Go Big … And Then Go Home!
Finally, we decided to pivot to the fashion boutique industry and signed up for a booth at shows in New York and Las Vegas. These were both large established fashion industry shows where store owners go to shop. Both shows were well attended but as a new vendor we were relegated to a tiny booth at the edge of hundreds of other booths. What buyers did come down our aisle were worn out and glassy eyed by the time they came within view of Embrazio. To make matters worse, the expense of renting and outfitting a booth plus all the travel related expenses made these clear financial losers.
Figure 5: Giving Magic a try
Lemons Into Lemonade
From an educational standpoint, however, these shows were big winners. We met several “foundational customers” that gave us invaluable guidance on what products they’d like to see us create for their boutiques. While they didn’t buy a lot from us at the show, many have stayed with us now for nearly a decade and the total lifetime sales to these long-term retail partners is well over $20k each. This experience also led us to call on stores directly rather than go to the time, effort, and huge expense of selling at shows. This finally gave us a profitable model for selling.
Since 2015, we’ve exclusively sold to stores by calling on them in person. We’ve learned to use Yelp as a qualifying tool in building a list of new and existing stores to call on in a specific city or region. For example, we leave snowy Boulder and fly into Tampa each January (I know, strategic isn’t it?) and then rent a car and spend about 10 days driving the entire state.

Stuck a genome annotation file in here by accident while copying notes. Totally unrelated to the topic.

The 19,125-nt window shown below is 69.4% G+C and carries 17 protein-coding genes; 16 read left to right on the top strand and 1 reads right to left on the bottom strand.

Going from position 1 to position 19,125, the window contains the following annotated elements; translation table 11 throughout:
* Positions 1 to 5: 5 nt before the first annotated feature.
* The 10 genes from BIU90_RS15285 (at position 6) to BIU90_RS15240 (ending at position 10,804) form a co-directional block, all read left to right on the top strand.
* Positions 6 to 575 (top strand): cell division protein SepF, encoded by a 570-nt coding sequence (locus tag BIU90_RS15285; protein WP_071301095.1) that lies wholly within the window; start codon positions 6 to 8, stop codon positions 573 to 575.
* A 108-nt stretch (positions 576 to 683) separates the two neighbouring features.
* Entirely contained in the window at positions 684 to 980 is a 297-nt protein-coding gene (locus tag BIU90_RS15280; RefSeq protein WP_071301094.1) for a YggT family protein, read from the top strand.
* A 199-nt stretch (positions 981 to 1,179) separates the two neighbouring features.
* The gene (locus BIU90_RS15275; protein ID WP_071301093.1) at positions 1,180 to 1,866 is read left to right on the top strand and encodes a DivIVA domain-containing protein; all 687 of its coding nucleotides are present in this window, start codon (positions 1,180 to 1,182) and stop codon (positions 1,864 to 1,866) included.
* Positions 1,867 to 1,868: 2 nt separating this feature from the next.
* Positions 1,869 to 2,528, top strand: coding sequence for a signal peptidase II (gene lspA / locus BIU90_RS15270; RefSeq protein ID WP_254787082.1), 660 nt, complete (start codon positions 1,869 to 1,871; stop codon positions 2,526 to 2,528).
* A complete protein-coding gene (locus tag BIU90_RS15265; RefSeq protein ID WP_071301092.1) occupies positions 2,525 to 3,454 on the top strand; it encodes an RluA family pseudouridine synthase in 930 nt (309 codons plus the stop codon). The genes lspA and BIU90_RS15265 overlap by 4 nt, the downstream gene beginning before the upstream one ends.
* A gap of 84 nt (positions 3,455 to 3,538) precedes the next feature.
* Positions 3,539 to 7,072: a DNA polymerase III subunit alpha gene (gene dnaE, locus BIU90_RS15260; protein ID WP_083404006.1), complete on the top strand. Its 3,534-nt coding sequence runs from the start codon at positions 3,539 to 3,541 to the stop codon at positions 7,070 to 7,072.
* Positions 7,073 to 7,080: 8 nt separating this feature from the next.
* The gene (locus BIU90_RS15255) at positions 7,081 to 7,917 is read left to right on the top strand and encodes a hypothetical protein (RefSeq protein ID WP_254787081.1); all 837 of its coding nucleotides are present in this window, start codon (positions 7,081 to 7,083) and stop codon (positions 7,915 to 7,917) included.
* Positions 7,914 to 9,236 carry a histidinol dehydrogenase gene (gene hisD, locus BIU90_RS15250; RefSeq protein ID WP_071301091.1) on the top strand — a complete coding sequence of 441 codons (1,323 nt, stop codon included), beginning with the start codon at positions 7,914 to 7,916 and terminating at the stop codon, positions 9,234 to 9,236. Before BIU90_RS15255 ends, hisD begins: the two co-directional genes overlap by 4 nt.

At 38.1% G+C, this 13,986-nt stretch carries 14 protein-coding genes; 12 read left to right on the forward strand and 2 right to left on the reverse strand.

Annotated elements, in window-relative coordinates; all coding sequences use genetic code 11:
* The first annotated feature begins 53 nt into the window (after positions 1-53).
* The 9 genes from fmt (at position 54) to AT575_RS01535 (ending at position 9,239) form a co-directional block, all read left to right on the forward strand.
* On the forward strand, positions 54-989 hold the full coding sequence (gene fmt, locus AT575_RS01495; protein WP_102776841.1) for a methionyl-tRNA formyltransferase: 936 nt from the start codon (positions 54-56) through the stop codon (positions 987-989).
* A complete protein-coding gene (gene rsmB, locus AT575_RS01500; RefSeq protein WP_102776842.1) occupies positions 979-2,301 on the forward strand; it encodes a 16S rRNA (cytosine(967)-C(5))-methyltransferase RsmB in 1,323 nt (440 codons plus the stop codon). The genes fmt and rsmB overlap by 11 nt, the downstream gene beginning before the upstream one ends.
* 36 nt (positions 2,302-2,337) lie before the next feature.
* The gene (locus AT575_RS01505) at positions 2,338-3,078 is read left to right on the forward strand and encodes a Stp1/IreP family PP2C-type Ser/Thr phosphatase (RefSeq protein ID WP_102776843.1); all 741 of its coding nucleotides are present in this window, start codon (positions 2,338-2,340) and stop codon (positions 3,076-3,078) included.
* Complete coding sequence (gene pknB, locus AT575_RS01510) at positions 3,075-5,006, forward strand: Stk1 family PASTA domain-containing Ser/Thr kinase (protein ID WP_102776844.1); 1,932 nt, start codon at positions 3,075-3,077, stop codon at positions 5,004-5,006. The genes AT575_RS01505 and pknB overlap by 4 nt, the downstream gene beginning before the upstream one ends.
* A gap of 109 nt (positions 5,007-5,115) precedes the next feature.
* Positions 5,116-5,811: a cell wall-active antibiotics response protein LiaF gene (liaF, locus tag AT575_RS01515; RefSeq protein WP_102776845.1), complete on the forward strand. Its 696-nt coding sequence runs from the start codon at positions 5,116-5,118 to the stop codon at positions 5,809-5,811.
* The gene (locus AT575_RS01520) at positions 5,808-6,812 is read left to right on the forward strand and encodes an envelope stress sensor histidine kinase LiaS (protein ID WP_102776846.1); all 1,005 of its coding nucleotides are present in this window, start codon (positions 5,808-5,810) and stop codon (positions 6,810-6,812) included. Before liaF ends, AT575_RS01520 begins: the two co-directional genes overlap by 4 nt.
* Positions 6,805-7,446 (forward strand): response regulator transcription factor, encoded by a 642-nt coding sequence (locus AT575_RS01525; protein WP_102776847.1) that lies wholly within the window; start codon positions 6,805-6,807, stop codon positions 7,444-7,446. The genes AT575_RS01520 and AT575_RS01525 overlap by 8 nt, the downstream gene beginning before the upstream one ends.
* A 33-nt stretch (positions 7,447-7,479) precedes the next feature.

Is He/She A Customer Or A Customer For Life?
A big key here is viewing each new boutique we pick up as a lifetime customer versus a one-time sale. We often get re-orders over the phone from existing boutique customers and, when that happens, the cost of sale is zero. Boutique owners know their customers intimately and give us excellent advice on pricing, new colors, and tweeks to existing products. Many of the products we sell today came from ideas and guidance given us by boutique owners. They really are our partners in so many ways and we owe a lot of our success to these wonderful small business owner/operators.
Stephanie with boutique owner Dody Turner of Dody's in Pass a Grille
While we were figuring out who to sell to, and the most efficient & effective way to connect with them, we were also working on how to get online sales direct to end customers going. In other words, we were really starting to learn about our potential market and beginning to do real “marketing” at both the wholesale and retail levels. How could we narrow and focus our efforts on those potential customers most likely to buy now? That will be the focus of article #5 … Target Marketing … 4 Consultants & Panacea. We hope you’ll stay with us for that part of the journey …